ECMWF_NS than in
CdNC_CeEC_NS resulted in a colder SST in
ECMWF_NS compared to
CdNC_CeEC_NS (see the correlation map in Fig. S5).
The stronger wind stress along the EBUS in
ECMWF_NS compared to
CdNC_CeEC_NS instead probably enhances coastal upwelling, explaining most of the SST differences over these regions. Part of the SST difference could also be related to Ekman suction.
ECMWF_NS shows a stronger positive (negative) wind stress curl in the Northern (Southern) Hemisphere EBUS compared to
CdNC_CeEC_NS (Fig. 10b). The vertical velocity and, in turn, the coastal SST along the EBUS are, indeed, extremely sensitive to wind forcing changes (Bonino et al., 2019; Small et al., 2015; Capet et al., 2004; Desbiolles et al., 2014).
These relations were confirmed to be present along the coast of the Benguela Upwelling System (Figs. S6 and S6). During the Benguela upwelling season (ONDJ = October-November-December-January), the enhanced wind stress and negative wind stress curl in
ECMWF_NS reinforce the vertical velocity with respect to
CdNC_CeEC_NS (Fig. S6), resulting in a colder surface temperature (see the correlation maps in Fig. S7).
The differences in wind stress are also responsible for the changes in meridional heat transport. MHT differences between
CdNC_CeEC_NS resemble the differences between
NCAR (compare Figs. 4c and 11c), with higher transport in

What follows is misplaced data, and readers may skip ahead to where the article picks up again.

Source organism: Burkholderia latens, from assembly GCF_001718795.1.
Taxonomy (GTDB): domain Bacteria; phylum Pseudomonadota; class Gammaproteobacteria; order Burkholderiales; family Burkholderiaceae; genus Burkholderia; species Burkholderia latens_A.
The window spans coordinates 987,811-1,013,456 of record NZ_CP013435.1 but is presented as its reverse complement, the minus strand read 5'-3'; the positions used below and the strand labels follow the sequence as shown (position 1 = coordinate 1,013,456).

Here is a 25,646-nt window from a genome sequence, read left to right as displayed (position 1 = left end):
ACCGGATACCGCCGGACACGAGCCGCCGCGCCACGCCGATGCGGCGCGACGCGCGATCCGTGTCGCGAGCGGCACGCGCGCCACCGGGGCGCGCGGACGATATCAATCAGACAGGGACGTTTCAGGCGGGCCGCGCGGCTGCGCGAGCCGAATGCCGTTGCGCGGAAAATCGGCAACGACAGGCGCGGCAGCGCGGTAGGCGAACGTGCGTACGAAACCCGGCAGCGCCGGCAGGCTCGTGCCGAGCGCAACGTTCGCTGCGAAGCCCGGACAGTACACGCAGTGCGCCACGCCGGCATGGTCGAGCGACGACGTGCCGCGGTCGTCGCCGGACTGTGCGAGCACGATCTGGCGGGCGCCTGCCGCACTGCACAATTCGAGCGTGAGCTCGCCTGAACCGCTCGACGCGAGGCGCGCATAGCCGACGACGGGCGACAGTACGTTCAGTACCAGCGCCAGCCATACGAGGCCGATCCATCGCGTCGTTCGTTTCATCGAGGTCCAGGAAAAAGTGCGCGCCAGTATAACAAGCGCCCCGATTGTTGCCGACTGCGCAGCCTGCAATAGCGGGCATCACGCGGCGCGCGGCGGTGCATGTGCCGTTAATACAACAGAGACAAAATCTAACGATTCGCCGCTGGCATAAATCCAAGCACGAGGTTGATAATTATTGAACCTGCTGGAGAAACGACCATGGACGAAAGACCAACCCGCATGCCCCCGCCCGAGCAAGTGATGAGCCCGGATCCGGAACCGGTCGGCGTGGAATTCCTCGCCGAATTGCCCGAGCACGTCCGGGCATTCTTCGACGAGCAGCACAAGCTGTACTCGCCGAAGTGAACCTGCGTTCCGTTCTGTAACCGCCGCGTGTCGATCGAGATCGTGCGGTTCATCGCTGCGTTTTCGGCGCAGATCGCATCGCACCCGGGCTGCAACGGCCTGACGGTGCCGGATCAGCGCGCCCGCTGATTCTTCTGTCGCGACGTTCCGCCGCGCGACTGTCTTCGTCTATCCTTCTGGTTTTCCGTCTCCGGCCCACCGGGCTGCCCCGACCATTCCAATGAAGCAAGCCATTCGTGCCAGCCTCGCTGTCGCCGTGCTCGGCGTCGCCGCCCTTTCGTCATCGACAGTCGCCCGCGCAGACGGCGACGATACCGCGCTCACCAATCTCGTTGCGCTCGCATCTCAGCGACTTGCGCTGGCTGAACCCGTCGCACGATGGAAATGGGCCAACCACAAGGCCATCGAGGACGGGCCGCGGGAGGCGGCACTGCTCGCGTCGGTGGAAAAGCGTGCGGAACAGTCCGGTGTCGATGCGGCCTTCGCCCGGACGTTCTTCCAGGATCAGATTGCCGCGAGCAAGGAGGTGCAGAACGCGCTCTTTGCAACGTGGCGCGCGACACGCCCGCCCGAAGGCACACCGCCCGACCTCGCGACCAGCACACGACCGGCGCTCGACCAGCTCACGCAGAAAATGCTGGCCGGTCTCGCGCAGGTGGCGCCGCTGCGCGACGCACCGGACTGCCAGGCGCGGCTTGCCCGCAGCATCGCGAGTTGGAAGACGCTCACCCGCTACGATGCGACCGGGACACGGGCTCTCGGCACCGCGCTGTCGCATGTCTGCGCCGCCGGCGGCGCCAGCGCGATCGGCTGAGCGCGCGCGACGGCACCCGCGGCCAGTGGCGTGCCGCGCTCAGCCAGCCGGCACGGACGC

ECMWF_NS at all latitudes. The largest differences are located in the tropical region (up to 0.6 PW, about 18 % of the mean value in
NCAR), where the differences in meridional transport (linked to the equatorial upwelling) between the two experiments are likely maxima.
Although the two experiments use the same CE and CH, the dependence of QL and QH on the prognostic SST at each time step generates differences in QT (Fig. 11a).
The ocean gains heat in
ECMWF_NS compared to
CdNC_CeEC_NS (i.e., positive QT differences) over the EBUS and the equatorial region.
In contrast to the previous finding, the differences in QT and SST have opposite signs, indicating that SST differences drive the QT differences: the colder the temperature produced by
ECMWF_NS wind stress with respect to
CdNC_CeEC_NS, the higher the heat gained by
ECMWF_NS along the latitudes (Fig. 11b).
ECMWF_NS reproduces stronger wind stress and wind stress curl along the EBUS and stronger cyclonic wind stress curl along the Equator, which generate colder SSTs with respect to
CdNC_CeEC_NS through enhanced upwelling processes.
Given the importance of wind stress in driving the SST differences between the ECMWF and NCAR parameterizations, we now examine why
COARE_S does not show the cold SST differences in comparison to
NCAR over the EBUS and the equatorial Pacific (Fig. 4b). With wind speeds ranging from 7 to 9 m s−1 (e.g., over the EBUS), the CD in the
COARE_S parameterization is smaller than that of the ECMWF parameterization but slightly higher than or almost identical to (around 7 m s−1) the CD of NCAR (refer to Fig. 1c). Moreover, over the northern equatorial band, the CD of
COARE_S is smaller than that of
NCAR. As a consequence, the
COARE_S differences in wind stress (Fig. 3a) in comparison with
NCAR are characterized by a strong decrease – roughly 10 % – over the northern equatorial band, and a slight increase in the wind stress – roughly 2 % – over the EBUS. The increase in wind stress over the EBUS in
COARE_S (2 % in comparison to the increase of 25 % that occurs over the EBUS in
ECMWF_S) is insufficient to promote stronger coastal upwelling in the annual mean and, in turn, a colder SST with respect to
As regards the equatorial upwelling, the weak increase in the wind stress in the northern equatorial region (e.g., the northern equatorial cold front) compared to the